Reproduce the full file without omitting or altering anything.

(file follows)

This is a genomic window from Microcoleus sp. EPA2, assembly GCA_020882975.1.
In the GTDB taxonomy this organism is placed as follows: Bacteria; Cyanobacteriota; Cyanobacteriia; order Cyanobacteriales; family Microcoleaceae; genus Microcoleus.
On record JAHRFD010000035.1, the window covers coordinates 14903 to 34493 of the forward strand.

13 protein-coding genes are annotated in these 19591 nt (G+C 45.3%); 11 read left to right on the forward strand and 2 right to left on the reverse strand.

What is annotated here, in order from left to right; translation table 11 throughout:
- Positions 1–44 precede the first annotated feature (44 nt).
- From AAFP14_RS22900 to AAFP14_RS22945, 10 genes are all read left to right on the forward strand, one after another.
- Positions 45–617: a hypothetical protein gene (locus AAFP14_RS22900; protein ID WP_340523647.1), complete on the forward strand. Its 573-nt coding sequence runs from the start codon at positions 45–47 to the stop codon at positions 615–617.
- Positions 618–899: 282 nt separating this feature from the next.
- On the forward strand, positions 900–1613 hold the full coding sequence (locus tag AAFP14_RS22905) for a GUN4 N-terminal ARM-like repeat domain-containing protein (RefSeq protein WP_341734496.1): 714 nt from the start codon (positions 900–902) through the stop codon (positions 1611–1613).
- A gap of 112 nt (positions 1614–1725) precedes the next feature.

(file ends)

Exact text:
This is a genomic window from Microcoleus sp. EPA2, assembly GCA_020882975.1.
In the GTDB taxonomy this organism is placed as follows: Bacteria; Cyanobacteriota; Cyanobacteriia; order Cyanobacteriales; family Microcoleaceae; genus Microcoleus.
On record JAHRFD010000035.1, the window covers coordinates 14903 to 34493 of the forward strand.

13 protein-coding genes are annotated in these 19591 nt (G+C 45.3%); 11 read left to right on the forward strand and 2 right to left on the reverse strand.

What is annotated here, in order from left to right; translation table 11 throughout:
- Positions 1–44 precede the first annotated feature (44 nt).
- From AAFP14_RS22900 to AAFP14_RS22945, 10 genes are all read left to right on the forward strand, one after another.
- Positions 45–617: a hypothetical protein gene (locus AAFP14_RS22900; protein ID WP_340523647.1), complete on the forward strand. Its 573-nt coding sequence runs from the start codon at positions 45–47 to the stop codon at positions 615–617.
- Positions 618–899: 282 nt separating this feature from the next.
- On the forward strand, positions 900–1613 hold the full coding sequence (locus tag AAFP14_RS22905) for a GUN4 N-terminal ARM-like repeat domain-containing protein (RefSeq protein WP_341734496.1): 714 nt from the start codon (positions 900–902) through the stop codon (positions 1611–1613).
- A gap of 112 nt (positions 1614–1725) precedes the next feature.